• Zeid Kalarikkal
  • Shaun L. ThompsonEmail author


Independent organizations, supported by research, have recommended a standard of intensivist-led intensive care unit (ICU) staffing model given the association with improved ICU and hospital mortality (Hassan, Crit Care Nurs Q 41(1):47–59, 2018; Barrett et al., Utilization of Intensive Care Services, 2011: Statistical Brief #185. Healthcare Cost and Utilization Project (HCUP) Statistical Briefs. Rockville (MD), Agency for Healthcare Research and Quality (US), 2016). However, this model can prove to be difficult to achieve due to a multitude of reasons such as financial resources and the limited availability of board-certified intensivists. In order to fill this need, Tele-ICU has been put forward as a potential solution to this lack of availability of certified intensive care providers. Tele-ICU is defined as networks of audiovisual communication and data systems to link hospital ICUs to intensivists and other critical care professionals at remote locations (Breslow et al., Crit Care Med 32(1):31–8, 2004). They can be designed to be one of three different models: centralized, decentralized, or hybrid. Each model comes with its own advantages and disadvantages, and the selection of which can depend greatly on geography, resource availability, and patient characteristics.

Telemedicine as an entity has been known for around 50 years; however it has experienced a slow evolution due to technologic constraints, regulatory issues, and lack of reimbursement. The initial concept of Tele-ICU was described by Grundy and colleagues in 1982 and fully implemented by the Sentara Hospital System in Norfolk, Virginia, in 2000 (Chen et al., J Intensive Care Med 33(7):383–93, 2018). The time period from 2003 to 2013 saw a rapid growth in the number of Tele-ICU systems, increased from 16 to 213, representing an increase of 61% per year but has slowed down over more recent years (Chen et al., J Intensive Care Med 33(7):383–93, 2018).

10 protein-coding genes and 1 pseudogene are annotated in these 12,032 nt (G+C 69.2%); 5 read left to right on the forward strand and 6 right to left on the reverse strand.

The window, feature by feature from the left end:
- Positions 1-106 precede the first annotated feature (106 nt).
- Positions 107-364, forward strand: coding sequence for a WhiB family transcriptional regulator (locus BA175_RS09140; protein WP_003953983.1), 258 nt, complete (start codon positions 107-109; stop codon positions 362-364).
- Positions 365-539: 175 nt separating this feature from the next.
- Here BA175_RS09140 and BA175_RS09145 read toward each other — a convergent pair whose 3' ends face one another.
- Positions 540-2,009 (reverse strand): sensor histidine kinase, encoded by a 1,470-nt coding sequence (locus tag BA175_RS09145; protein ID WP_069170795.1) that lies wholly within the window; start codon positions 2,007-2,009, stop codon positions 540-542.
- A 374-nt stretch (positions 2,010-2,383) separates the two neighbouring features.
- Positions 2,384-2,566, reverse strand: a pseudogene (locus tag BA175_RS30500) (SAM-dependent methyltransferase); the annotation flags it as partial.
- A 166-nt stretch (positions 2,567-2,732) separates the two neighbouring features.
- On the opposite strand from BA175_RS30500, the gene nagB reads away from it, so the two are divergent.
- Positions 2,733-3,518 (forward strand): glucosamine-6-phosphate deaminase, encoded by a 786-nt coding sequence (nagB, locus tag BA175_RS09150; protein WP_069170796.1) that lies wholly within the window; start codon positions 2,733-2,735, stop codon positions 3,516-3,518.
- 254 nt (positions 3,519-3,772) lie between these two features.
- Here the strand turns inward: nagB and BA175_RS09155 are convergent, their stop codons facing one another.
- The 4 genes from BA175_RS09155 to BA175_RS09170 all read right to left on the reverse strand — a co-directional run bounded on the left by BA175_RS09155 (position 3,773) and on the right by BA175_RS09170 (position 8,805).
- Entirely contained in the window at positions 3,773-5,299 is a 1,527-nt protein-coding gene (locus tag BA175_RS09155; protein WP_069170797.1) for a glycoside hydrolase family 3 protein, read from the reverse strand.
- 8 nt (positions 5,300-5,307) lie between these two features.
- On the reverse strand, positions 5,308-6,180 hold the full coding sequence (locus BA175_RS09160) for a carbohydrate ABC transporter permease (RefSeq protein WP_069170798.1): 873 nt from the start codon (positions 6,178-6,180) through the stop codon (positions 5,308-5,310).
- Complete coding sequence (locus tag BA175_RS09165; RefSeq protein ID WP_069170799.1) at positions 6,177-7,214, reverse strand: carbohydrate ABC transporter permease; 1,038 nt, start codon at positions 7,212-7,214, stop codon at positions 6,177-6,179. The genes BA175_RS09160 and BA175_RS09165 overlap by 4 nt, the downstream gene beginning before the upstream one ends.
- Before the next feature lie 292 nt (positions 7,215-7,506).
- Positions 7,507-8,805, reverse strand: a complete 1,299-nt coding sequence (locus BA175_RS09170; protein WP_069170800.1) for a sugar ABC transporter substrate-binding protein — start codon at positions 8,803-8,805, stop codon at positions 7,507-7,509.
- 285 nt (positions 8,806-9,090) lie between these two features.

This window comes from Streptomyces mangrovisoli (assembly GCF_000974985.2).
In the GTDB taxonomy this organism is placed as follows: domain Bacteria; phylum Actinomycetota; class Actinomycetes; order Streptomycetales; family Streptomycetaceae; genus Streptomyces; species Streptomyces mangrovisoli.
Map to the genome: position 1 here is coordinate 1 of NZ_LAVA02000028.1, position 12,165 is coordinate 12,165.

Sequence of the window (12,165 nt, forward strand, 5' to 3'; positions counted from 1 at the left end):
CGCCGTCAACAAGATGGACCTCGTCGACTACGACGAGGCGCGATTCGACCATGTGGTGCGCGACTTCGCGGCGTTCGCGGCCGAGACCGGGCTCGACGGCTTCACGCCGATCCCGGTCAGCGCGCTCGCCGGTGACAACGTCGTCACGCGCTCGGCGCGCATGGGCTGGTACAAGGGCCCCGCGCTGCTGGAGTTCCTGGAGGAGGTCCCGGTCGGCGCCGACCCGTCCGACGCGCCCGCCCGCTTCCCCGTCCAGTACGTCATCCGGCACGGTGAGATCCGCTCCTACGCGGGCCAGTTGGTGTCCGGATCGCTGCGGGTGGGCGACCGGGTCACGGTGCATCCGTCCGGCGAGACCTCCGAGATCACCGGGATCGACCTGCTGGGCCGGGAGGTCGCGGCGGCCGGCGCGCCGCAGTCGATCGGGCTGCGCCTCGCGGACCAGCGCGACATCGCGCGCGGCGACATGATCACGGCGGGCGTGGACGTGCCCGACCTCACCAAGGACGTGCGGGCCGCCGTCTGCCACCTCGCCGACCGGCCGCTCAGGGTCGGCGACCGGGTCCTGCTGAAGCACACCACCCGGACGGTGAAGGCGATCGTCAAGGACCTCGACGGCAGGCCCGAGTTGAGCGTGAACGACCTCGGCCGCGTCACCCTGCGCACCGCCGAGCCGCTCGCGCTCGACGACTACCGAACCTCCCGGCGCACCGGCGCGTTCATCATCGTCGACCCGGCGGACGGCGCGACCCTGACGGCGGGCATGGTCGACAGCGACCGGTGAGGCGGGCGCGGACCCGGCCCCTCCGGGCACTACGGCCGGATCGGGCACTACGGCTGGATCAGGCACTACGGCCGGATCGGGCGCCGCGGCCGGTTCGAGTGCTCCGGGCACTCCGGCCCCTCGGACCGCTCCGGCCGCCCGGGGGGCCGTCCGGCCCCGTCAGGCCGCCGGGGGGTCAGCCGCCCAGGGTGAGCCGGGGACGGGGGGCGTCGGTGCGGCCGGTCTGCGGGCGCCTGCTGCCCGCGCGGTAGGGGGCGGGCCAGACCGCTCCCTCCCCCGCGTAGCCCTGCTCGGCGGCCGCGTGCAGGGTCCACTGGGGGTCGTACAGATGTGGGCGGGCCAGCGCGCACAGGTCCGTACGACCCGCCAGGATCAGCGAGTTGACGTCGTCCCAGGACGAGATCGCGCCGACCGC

Tele-ICU Telemedicine Intensivists ICU Centralized Decentralized Hybrid model Intensivist staffing Technology in medicine Rural medicine 



Neither ZK or SLT have any disclosures to report


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© Springer Nature Switzerland AG 2020

Authors and Affiliations

  1. 1.Division of Critical Care Medicine, Department of AnesthesiologyUniversity of Nebraska Medical CenterOmahaUSA

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